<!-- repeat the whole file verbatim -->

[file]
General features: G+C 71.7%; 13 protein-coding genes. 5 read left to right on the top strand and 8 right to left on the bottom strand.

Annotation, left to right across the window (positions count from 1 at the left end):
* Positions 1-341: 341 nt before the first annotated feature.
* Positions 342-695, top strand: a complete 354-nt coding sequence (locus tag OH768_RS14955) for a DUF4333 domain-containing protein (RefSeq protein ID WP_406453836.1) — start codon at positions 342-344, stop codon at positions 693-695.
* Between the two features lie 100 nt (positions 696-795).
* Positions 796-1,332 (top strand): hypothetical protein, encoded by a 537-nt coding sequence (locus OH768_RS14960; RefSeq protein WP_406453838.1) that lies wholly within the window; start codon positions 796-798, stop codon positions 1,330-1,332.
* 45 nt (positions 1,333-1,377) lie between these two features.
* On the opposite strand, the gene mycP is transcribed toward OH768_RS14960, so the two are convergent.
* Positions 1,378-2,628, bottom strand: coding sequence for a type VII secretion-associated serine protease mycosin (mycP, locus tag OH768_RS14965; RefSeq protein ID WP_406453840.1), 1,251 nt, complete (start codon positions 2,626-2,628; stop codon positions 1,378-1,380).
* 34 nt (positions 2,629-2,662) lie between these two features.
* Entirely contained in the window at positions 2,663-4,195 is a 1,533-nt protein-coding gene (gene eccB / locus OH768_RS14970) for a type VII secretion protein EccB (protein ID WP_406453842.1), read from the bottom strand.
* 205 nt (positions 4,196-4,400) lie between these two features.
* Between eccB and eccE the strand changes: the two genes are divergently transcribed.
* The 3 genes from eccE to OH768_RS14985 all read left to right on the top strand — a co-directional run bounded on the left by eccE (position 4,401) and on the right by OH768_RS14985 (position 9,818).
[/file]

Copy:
General features: G+C 71.7%; 13 protein-coding genes. 5 read left to right on the top strand and 8 right to left on the bottom strand.

Annotation, left to right across the window (positions count from 1 at the left end):
* Positions 1-341: 341 nt before the first annotated feature.
* Positions 342-695, top strand: a complete 354-nt coding sequence (locus tag OH768_RS14955) for a DUF4333 domain-containing protein (RefSeq protein ID WP_406453836.1) — start codon at positions 342-344, stop codon at positions 693-695.
* Between the two features lie 100 nt (positions 696-795).
* Positions 796-1,332 (top strand): hypothetical protein, encoded by a 537-nt coding sequence (locus OH768_RS14960; RefSeq protein WP_406453838.1) that lies wholly within the window; start codon positions 796-798, stop codon positions 1,330-1,332.
* 45 nt (positions 1,333-1,377) lie between these two features.
* On the opposite strand, the gene mycP is transcribed toward OH768_RS14960, so the two are convergent.
* Positions 1,378-2,628, bottom strand: coding sequence for a type VII secretion-associated serine protease mycosin (mycP, locus tag OH768_RS14965; RefSeq protein ID WP_406453840.1), 1,251 nt, complete (start codon positions 2,626-2,628; stop codon positions 1,378-1,380).
* 34 nt (positions 2,629-2,662) lie between these two features.
* Entirely contained in the window at positions 2,663-4,195 is a 1,533-nt protein-coding gene (gene eccB / locus OH768_RS14970) for a type VII secretion protein EccB (protein ID WP_406453842.1), read from the bottom strand.
* 205 nt (positions 4,196-4,400) lie between these two features.
* Between eccB and eccE the strand changes: the two genes are divergently transcribed.
* The 3 genes from eccE to OH768_RS14985 all read left to right on the top strand — a co-directional run bounded on the left by eccE (position 4,401) and on the right by OH768_RS14985 (position 9,818).